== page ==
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There are 4 very popular types of terrazzo that have been used in homes and businesses across the world. They include cement terrazzo, epoxy terrazzo, sand cushion terrazzo, and rustic terrazzo.
Cement terrazzo is the most classic version of the material. It is perfect for areas with lots of foot traffic such as airports, shopping malls, and universities due to its durability. It is also cost-effective and offers many versatile color combinations.
Epoxy terrazzo is a more modern formulation that is popular because it is relatively low maintenance. Epoxy terrazzo tile is also great for flooring and can be customized in nearly limitless ways. Epoxy terrazzo is not suitable for exterior application as it is not able to withstand harsh weather conditions. However, it does create stunning interior flooring and countertops.
Sand cushion terrazzo is a more basic formulation of the material, but it boats ease and versatility. Sand cushion terrazzo flooring allows for the creation of hardwearing surfaces that have natural imperfections styled deliberately for a one-of-a-kind look.
Rustic terrazzo shares composite similarities with epoxy terrazzo, but it is suitable for outdoor use. It has the look of epoxy terrazzo, but the finish of the material is rough, which means it has increased durability and slip resistance. Rustic terrazzo is great for outdoor areas including malls, museums, hotels, and commercial establishments. Its water tolerance makes rustic terrazzo great for application in spaces that feature man-made waterfalls, water fountains, and swimming pools.
No, terrazzo is not a hard material to care for. If you have terrazzo floor tiles, all you will need is a soft mop or cloth and stone-safe cleanser to keep the tile looking its best. Poured terrazzo is slightly more high maintenance – you will need to make sure a professional updates grounding and polishing as needed to prevent cracks from occurring.
No, terrazzo is not more expensive than granite. Terrazzo offers a luxury stone look at a fraction of the cost of granite.
Epoxy terrazzo can be slippery when wet, which is why it's not recommended for outdoor spaces. Rustic terrazzo, sand cushion terrazzo, and cement terrazzo are less likely to be slippery when wet. If you need any more information about terrazzo tiles, contact us or visit our showrooms!
It depends. Ceramic and porcelain tile may be cheaper than terrazzo, but much of the cost will depend on the quality of the tile. Terrazzo is often cheaper than natural stone tiles, like granite and marble.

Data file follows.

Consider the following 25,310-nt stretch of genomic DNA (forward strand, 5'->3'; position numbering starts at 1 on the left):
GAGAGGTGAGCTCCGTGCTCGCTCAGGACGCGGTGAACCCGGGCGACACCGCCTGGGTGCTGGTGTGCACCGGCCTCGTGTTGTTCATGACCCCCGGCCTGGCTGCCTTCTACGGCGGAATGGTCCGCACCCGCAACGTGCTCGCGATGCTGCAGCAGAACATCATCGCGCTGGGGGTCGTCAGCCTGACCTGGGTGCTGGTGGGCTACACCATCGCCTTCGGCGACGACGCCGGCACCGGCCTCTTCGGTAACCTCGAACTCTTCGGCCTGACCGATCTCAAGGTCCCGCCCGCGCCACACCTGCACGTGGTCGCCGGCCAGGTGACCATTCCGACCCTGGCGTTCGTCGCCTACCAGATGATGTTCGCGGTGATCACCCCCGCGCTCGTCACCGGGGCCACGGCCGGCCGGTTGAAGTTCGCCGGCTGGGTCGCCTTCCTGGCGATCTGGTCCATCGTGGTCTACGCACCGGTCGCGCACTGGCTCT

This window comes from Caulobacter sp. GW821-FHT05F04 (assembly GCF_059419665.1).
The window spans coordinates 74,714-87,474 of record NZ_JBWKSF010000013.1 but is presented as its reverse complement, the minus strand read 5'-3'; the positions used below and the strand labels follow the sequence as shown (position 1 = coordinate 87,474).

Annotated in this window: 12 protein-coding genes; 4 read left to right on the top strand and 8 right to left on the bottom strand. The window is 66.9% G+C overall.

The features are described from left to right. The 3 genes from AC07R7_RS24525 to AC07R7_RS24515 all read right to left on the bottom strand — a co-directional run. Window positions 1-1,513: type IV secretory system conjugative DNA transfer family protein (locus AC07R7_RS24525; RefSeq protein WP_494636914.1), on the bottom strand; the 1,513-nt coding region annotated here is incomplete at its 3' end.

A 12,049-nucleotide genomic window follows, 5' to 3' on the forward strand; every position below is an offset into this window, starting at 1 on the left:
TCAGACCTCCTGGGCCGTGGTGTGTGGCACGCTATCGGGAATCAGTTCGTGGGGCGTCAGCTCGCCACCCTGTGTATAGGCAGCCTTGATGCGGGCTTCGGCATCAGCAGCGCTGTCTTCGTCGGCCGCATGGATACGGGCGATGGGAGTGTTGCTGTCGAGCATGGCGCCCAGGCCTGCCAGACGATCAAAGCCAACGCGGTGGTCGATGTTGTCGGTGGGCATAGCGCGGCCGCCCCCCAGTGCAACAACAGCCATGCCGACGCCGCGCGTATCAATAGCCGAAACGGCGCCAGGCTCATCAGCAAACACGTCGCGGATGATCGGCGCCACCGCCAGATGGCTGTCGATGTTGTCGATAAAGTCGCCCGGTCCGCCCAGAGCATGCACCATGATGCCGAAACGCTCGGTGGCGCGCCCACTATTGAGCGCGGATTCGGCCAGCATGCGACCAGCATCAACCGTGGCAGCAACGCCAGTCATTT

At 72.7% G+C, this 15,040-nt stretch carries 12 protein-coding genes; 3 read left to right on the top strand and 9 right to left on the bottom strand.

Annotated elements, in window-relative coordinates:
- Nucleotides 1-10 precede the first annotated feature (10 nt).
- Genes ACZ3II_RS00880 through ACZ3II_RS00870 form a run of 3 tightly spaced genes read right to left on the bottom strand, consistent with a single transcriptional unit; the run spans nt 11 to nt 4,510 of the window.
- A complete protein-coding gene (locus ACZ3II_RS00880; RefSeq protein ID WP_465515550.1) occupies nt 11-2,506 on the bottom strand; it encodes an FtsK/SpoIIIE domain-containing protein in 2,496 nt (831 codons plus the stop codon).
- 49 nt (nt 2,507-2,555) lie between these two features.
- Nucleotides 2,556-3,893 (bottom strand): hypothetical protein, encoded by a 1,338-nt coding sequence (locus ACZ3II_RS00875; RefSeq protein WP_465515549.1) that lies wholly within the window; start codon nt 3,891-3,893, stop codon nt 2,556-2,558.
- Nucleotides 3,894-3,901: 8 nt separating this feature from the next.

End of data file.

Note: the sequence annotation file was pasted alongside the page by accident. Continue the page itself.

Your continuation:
Terrazzo tile can be formulated into an almost limitless number of unique patterns and colors. These tiles are very versatile and can be customized to suit numerous aesthetics. From pastels to classics, different shades and patterns are available at Country Floors!
One of the disadvantages of terrazzo tiles is they do not retain heat well, so the floors might feel cold in winter. Additionally, terrazzo tile flooring can be slippery when wet.
The major advantages of terrazzo tile are affordability, durability, and aesthetic versatility. Terrazzo tiles are also sustainable and stylish.
There are plenty of places you can apply terrazzo tiles. Once the tile has been sealed for water resistance, it can be applied to walls and floors all throughout your home interior. Homeowners often showcase the beauty of terrazzo tile by displaying it in kitchens and bathrooms.
Terrazzo tile is a material made of a composite of marble chippings set into a cement base. Terrazzo tile has a pretty historic origin dating back to 16th-century Italy. Builders invented the material by repurposing leftover cuts of marble used on other projects to create tiles for their patios. Terrazzo material can be found in several forms – the most popular being tiles. You can also find terrazzo cast into blocks that can be cut down to a specific size, thickness, and shape.
Yes, wax is often used to help terrazzo flooring maintain its luster and slip resistance.
The most common reason for terrazzo cracking is uneven subflooring. If the flooring underneath is not level the pressure of traffic can cause the terrazzo to crack.
Depending on the installation and upkeep, terrazzo tiles can easily last for up to 75 years. The original formulation of the tile has been known to last for a century (or more).
Yes, both cement and epoxy terrazzo can be installed over existing cement flooring. Just be sure to have professionals complete the job.
Yes, terrazzo is great in bathrooms. Once the material is sealed, it can withstand contact with water and other forms of moisture.
Terrazzo flooring is not naturally waterproof. Poured terrazzo and terrazzo tiles require a sealant to prevent water damage.
Terrazzo floors are more expensive and labor-intensive to install than wood flooring.
In most cases, terrazzo will be less expensive than marble, and it is stronger than pure marble due to its mixed composition.
Yes, terrazzo is good for kitchens. Once sealed, it has excellent water resistance.